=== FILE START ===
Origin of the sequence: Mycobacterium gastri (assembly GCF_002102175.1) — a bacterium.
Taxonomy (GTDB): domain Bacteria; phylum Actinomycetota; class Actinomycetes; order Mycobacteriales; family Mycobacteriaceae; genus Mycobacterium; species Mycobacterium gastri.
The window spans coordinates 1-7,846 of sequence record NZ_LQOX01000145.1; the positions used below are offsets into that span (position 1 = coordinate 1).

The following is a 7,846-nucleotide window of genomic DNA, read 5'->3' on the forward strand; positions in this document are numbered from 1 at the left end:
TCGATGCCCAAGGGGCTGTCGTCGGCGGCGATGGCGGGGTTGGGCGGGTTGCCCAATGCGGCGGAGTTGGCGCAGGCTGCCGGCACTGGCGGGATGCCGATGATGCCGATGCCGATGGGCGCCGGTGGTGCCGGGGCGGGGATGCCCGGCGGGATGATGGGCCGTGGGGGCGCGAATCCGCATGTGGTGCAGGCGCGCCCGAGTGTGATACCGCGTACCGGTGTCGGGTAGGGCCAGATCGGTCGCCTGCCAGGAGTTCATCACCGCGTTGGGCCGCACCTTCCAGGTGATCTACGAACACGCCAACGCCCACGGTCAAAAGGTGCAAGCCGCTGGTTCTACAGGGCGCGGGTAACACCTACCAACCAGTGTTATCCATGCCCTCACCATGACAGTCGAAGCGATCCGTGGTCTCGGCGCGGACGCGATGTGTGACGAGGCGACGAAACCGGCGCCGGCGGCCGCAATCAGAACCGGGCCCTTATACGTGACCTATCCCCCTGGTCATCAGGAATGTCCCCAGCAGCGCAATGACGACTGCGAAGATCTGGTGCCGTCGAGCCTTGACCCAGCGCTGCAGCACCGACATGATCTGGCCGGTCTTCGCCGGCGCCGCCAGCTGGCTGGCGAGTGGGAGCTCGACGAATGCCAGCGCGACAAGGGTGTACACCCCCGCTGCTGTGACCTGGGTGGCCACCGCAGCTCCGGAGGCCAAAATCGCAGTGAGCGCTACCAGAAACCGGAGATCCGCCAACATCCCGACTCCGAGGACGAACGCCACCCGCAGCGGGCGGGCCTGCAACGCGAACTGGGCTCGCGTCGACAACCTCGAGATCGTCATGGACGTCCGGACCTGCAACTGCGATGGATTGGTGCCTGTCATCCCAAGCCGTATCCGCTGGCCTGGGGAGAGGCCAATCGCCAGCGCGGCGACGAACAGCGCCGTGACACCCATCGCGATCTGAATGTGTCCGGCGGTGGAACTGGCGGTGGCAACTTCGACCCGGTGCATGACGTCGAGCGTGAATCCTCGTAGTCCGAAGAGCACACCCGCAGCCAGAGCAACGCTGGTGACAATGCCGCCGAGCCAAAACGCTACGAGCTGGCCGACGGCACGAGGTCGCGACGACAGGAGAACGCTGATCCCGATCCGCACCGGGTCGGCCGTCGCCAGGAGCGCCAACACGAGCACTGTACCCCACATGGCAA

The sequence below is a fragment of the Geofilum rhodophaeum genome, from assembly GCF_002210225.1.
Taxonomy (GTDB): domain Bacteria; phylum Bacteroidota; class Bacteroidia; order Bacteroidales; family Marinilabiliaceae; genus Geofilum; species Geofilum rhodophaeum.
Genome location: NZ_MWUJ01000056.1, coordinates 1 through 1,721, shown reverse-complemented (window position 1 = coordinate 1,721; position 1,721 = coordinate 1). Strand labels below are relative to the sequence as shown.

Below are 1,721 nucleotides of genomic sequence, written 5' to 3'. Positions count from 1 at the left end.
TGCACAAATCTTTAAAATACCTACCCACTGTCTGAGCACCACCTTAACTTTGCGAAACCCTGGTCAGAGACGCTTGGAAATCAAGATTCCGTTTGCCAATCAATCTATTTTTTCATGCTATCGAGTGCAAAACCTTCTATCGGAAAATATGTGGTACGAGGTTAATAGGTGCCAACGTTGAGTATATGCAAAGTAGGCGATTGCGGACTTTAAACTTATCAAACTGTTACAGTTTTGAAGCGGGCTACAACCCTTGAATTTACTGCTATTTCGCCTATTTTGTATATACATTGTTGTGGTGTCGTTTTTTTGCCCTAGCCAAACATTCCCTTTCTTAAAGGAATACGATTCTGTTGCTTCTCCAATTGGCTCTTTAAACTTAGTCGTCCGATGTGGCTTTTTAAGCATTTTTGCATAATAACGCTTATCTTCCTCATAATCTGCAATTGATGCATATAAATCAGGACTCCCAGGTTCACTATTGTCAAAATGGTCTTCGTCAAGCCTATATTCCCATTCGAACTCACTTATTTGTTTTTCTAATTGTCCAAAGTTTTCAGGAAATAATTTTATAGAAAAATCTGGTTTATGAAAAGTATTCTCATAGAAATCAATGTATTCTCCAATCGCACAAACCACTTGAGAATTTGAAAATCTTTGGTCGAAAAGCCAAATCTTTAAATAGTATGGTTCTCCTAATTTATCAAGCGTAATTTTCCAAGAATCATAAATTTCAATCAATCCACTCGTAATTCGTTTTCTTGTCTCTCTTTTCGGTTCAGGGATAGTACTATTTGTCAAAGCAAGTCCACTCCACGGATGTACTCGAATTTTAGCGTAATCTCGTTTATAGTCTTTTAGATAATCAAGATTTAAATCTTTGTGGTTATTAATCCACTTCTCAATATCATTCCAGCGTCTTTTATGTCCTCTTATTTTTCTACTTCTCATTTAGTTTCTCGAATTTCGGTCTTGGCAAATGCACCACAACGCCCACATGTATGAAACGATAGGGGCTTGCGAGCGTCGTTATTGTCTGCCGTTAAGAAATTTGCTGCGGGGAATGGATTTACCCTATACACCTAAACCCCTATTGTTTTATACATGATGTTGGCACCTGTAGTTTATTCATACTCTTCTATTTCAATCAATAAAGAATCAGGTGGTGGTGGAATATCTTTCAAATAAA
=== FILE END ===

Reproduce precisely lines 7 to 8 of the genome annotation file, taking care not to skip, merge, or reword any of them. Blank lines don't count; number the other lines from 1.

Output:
Taxonomy (GTDB): domain Bacteria; phylum Bacteroidota; class Bacteroidia; order Bacteroidales; family Marinilabiliaceae; genus Geofilum; species Geofilum rhodophaeum.
Genome location: NZ_MWUJ01000056.1, coordinates 1 through 1,721, shown reverse-complemented (window position 1 = coordinate 1,721; position 1,721 = coordinate 1). Strand labels below are relative to the sequence as shown.